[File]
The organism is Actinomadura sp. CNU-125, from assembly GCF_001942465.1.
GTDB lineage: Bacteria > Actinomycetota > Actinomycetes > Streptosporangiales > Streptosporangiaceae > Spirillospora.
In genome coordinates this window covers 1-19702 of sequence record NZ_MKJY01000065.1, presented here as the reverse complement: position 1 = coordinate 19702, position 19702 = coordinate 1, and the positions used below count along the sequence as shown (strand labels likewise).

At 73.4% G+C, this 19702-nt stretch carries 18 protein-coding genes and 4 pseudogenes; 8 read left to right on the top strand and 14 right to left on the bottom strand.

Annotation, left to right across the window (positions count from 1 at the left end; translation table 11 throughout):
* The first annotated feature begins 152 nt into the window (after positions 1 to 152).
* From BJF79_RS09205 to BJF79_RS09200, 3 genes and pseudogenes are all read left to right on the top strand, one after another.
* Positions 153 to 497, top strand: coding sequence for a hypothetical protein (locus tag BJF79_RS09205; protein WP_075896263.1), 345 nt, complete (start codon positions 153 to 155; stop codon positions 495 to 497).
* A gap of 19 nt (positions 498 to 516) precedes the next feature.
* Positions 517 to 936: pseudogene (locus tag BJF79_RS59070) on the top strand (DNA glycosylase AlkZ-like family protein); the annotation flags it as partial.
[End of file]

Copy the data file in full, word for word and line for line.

The organism is Actinomadura sp. CNU-125, from assembly GCF_001942465.1.
GTDB lineage: Bacteria > Actinomycetota > Actinomycetes > Streptosporangiales > Streptosporangiaceae > Spirillospora.
In genome coordinates this window covers 1-19702 of sequence record NZ_MKJY01000065.1, presented here as the reverse complement: position 1 = coordinate 19702, position 19702 = coordinate 1, and the positions used below count along the sequence as shown (strand labels likewise).

At 73.4% G+C, this 19702-nt stretch carries 18 protein-coding genes and 4 pseudogenes; 8 read left to right on the top strand and 14 right to left on the bottom strand.

Annotation, left to right across the window (positions count from 1 at the left end; translation table 11 throughout):
* The first annotated feature begins 152 nt into the window (after positions 1 to 152).
* From BJF79_RS09205 to BJF79_RS09200, 3 genes and pseudogenes are all read left to right on the top strand, one after another.
* Positions 153 to 497, top strand: coding sequence for a hypothetical protein (locus tag BJF79_RS09205; protein WP_075896263.1), 345 nt, complete (start codon positions 153 to 155; stop codon positions 495 to 497).
* A gap of 19 nt (positions 498 to 516) precedes the next feature.
* Positions 517 to 936: pseudogene (locus tag BJF79_RS59070) on the top strand (DNA glycosylase AlkZ-like family protein); the annotation flags it as partial.